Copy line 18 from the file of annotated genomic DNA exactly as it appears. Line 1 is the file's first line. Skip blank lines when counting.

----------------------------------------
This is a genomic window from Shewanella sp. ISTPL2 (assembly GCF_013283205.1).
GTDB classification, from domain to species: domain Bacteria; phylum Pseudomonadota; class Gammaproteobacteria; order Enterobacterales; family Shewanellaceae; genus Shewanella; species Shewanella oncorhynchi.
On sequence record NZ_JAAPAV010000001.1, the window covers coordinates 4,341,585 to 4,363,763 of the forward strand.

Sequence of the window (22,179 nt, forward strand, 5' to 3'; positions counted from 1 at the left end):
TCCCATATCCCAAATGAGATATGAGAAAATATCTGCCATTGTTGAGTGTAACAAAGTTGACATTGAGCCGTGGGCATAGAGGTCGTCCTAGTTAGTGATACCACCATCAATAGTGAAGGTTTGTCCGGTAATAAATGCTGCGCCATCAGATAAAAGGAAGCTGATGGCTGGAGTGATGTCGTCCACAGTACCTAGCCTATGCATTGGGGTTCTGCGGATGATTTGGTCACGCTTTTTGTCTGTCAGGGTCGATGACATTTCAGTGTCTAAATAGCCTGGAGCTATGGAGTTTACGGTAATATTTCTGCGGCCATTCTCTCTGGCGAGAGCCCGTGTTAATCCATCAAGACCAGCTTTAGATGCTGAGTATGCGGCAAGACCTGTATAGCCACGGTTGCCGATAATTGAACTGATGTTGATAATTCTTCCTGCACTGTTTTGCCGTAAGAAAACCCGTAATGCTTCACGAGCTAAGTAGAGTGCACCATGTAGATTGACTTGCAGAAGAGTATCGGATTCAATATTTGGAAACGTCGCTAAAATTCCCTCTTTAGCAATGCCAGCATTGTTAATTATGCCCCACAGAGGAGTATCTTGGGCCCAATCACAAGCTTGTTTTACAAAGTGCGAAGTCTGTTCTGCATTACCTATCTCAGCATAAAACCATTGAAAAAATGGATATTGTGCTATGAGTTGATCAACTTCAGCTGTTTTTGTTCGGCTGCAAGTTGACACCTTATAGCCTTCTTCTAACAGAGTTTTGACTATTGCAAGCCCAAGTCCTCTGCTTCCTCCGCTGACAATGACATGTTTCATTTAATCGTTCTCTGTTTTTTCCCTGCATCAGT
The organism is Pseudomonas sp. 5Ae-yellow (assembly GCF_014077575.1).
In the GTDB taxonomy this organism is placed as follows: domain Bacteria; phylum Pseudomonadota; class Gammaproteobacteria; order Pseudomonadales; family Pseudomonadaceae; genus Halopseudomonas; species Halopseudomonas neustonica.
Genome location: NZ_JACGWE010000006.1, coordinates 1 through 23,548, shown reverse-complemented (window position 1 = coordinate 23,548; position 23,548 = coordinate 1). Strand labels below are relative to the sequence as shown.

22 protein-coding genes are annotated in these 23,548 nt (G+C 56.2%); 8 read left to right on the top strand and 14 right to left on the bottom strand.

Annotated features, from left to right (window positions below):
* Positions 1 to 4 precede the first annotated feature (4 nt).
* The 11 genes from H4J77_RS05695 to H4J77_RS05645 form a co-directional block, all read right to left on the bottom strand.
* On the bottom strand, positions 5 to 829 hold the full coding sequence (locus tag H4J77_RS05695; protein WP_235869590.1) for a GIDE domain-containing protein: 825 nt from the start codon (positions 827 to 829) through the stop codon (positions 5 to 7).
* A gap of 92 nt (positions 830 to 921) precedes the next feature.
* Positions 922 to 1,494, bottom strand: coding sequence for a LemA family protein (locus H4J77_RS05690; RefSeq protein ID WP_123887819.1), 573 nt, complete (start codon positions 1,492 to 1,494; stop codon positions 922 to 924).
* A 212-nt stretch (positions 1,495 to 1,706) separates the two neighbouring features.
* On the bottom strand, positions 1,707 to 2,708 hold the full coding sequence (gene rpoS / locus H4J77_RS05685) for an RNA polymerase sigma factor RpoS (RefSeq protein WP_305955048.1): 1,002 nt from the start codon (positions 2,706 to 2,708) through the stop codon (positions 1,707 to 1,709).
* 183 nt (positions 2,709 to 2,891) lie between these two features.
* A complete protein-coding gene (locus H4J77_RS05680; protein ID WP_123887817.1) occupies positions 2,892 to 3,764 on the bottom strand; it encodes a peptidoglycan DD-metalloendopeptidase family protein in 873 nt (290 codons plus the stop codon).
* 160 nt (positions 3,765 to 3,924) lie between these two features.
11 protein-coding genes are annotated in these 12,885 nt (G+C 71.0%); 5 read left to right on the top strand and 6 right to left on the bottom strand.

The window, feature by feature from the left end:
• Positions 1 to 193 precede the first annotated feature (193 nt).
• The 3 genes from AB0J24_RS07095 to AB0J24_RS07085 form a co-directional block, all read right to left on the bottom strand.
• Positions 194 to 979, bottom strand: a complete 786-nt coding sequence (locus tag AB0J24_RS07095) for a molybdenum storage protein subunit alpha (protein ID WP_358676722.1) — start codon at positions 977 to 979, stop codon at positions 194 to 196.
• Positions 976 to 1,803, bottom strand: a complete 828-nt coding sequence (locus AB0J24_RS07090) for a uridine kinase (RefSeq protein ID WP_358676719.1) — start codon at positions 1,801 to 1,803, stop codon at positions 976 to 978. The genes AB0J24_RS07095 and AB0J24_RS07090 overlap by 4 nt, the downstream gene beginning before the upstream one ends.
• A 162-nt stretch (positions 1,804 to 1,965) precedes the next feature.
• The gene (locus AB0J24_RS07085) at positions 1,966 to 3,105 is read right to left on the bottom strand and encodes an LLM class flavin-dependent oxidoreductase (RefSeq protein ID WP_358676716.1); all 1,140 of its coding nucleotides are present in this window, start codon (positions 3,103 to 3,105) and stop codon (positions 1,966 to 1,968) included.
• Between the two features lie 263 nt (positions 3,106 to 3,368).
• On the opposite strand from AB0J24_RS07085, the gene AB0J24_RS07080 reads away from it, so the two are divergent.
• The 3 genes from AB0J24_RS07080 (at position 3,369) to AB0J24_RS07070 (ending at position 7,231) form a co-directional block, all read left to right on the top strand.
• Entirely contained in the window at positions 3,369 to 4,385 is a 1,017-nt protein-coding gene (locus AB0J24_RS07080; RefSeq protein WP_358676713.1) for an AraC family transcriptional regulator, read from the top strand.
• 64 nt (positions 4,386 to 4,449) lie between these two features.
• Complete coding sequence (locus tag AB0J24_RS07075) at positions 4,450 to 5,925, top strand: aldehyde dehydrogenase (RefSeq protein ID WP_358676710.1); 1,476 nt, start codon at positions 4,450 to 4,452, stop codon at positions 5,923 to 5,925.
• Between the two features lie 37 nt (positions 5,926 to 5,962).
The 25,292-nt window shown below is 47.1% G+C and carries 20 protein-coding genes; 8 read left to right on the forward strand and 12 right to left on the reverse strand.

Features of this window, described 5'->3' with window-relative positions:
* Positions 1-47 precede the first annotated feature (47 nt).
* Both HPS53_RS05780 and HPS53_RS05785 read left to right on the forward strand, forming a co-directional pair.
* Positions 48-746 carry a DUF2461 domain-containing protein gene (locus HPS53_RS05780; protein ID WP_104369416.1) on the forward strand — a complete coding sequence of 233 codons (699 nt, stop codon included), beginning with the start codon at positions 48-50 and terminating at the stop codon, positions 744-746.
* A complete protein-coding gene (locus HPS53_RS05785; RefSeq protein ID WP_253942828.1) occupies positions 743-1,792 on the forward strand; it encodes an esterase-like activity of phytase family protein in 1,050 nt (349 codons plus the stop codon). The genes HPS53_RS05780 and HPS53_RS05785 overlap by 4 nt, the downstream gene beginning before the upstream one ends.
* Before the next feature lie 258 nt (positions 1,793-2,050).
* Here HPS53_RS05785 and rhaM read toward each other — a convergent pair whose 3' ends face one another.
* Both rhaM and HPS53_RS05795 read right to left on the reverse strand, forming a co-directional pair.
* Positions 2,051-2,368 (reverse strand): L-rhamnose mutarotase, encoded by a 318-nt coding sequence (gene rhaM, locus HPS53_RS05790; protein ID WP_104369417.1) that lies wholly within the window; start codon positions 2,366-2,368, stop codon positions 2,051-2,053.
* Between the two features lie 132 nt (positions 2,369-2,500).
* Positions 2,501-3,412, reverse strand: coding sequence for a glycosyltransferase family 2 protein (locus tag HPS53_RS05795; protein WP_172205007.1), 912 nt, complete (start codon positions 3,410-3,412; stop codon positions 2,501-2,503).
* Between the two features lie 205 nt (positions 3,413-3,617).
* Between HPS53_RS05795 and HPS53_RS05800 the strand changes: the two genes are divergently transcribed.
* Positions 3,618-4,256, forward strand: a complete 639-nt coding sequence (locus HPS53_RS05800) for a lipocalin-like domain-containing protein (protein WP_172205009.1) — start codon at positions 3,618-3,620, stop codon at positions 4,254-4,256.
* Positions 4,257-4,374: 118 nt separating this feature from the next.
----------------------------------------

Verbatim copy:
* 183 nt (positions 2,709 to 2,891) lie between these two features.